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JDBC Driver 4.2 is Released!

April 26, 2021
JDBC Driver 4.2 is Released!

The JDBC API was the first way to connect and execute queries on databases in Java and is still widely used today. To connect to a specific database, you add the relevant driver to the classpath which implements the JDBC API. On the other side, the application code only uses the SQL language: JDBC acts as a façade, shielding the code from the specifics of the database.

JDBC being a standard API means that many libraries, frameworks, and tools (e.g. Spring Data JPA, sqlline, Tableau) use it for integration with a whole lot of different datastores.

Hazelcast JDBC driver leverages the Client API of the Hazelcast JAR, which makes it a Type 2 Driver. For more information about Driver Types, please refer to this tutorial. To download the Hazelcast JDBC driver, visit our Integrations Hub.

Integrating with Spring

As an example let’s try to use Hazelcast JDBC driver with Spring Data JDBC. In a Spring Boot project we will need to add dependencies:

<!-- Hazelcast JDBC Driver -->
<dependency>
    <groupId>com.hazelcast</groupId>
    <artifactId>hazelcast-jdbc</artifactId>
    <version>4.2</version>
</dependency>
<!-- Spring Data JDBC -->
<dependency>
    <groupId>org.springframework.boot</groupId>
    <artifactId>spring-boot-starter-data-jdbc</artifactId>
</dependency>

In our example, we are going to use the Embedded deployment model. Hence, we need to add one additional dependency:

<dependency>
    <groupId>com.hazelcast</groupId>
    <artifactId>hazelcast-sql</artifactId>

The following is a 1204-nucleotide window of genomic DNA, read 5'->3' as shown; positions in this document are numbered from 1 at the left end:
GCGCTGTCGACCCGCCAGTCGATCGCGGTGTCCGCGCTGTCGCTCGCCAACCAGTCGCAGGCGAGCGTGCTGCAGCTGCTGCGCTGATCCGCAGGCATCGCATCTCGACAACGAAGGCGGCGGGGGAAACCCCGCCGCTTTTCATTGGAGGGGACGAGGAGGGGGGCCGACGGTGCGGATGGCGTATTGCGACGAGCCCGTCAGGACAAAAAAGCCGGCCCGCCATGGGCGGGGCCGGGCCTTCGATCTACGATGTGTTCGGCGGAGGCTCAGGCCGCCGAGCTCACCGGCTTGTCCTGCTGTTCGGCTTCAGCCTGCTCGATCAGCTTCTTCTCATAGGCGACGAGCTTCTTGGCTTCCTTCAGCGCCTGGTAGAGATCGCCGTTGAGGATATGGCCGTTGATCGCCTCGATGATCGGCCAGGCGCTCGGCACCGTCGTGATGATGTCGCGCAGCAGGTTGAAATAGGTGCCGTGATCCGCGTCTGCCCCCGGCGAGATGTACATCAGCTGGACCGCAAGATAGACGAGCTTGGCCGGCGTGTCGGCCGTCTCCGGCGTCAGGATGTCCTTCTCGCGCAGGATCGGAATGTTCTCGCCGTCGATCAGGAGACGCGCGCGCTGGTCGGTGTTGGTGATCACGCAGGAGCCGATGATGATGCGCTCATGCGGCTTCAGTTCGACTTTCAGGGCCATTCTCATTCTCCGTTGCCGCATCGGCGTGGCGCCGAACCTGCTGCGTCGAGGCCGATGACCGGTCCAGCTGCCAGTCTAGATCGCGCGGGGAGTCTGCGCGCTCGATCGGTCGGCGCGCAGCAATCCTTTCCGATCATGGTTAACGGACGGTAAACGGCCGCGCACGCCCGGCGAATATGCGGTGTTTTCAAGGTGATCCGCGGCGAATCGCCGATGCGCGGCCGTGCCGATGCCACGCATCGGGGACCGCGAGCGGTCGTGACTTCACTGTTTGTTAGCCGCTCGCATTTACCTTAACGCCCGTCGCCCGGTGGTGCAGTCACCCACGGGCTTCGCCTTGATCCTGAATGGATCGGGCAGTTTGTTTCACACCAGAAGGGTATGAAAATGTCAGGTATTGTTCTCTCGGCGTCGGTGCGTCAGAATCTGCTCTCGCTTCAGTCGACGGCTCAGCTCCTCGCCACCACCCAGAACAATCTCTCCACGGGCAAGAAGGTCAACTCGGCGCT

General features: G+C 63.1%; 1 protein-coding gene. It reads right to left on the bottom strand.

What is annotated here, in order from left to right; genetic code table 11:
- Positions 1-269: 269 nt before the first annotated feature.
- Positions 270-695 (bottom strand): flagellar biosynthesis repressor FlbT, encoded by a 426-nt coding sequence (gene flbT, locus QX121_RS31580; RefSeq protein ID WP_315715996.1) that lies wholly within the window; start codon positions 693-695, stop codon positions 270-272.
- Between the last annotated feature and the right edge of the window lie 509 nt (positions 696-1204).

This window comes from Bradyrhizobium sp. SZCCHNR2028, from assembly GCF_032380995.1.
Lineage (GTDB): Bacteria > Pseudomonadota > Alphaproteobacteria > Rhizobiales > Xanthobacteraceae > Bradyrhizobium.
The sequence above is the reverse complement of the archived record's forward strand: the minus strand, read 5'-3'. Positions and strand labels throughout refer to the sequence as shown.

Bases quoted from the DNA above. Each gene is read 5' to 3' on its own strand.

<version>4.2</version>
</dependency>

Finally, add the following lines to your application.properties:

spring.datasource.url=jdbc:hazelcast://localhost:5701
spring.datasource.driver-class-name=com.hazelcast.jdbc.Driver

Before starting the Spring Boot Application, let’s create the file named hazelcast.yaml in the resources with the following configuration:

hazelcast:
  cluster-name: dev

This step is enough for Spring Boot to start an embedded Hazelcast instance. Now, let’s define a bean that will insert some data to the IMap called person:

@Bean
@Order(1)
public CommandLineRunner dataInsert(HazelcastInstance hazelcastInstance) {
  return args -> {
    IMap<Integer, Person> people = hazelcastInstance.getMap("person");
    people.put(1, new Person("John", 23));
    people.put(2, new Person("Mary", 35));
    people.put(3, new Person("Amber", 15));
    people.put(4, new Person("Matthew", 68));
    people.put(5, new Person("Carol", 45));
    people.put(6, new Person("Carolyn", 45));
  };
}

And a bean that will query our IMap using JdbcTemplate:

@Bean
@Order(2)
public CommandLineRunner queryData(JdbcTemplate jdbcTemplate) {
  return args -> {
    List<Map<String, Object>> maps = jdbcTemplate.queryForList("SELECT * FROM person");
    log.info(maps);
    List<Person> allPeople = jdbcTemplate.query("SELECT * FROM person", DataClassRowMapper.newInstance(Person.class));
    log.info(allPeople);
    Integer age = jdbcTemplate.queryForObject("SELECT age FROM person WHERE name = 'Matthew'", Integer.class);
    log.info(age);
    List<Person> person = jdbcTemplate.query("SELECT * FROM person WHERE name = ?", DataClassRowMapper.newInstance(Person.class), "Carolyn");
    log.info(person);
  };
}

Spring JDBC doesn’t recognize Hazelcast as a SQL dialect (yet!), hence we need to implement one: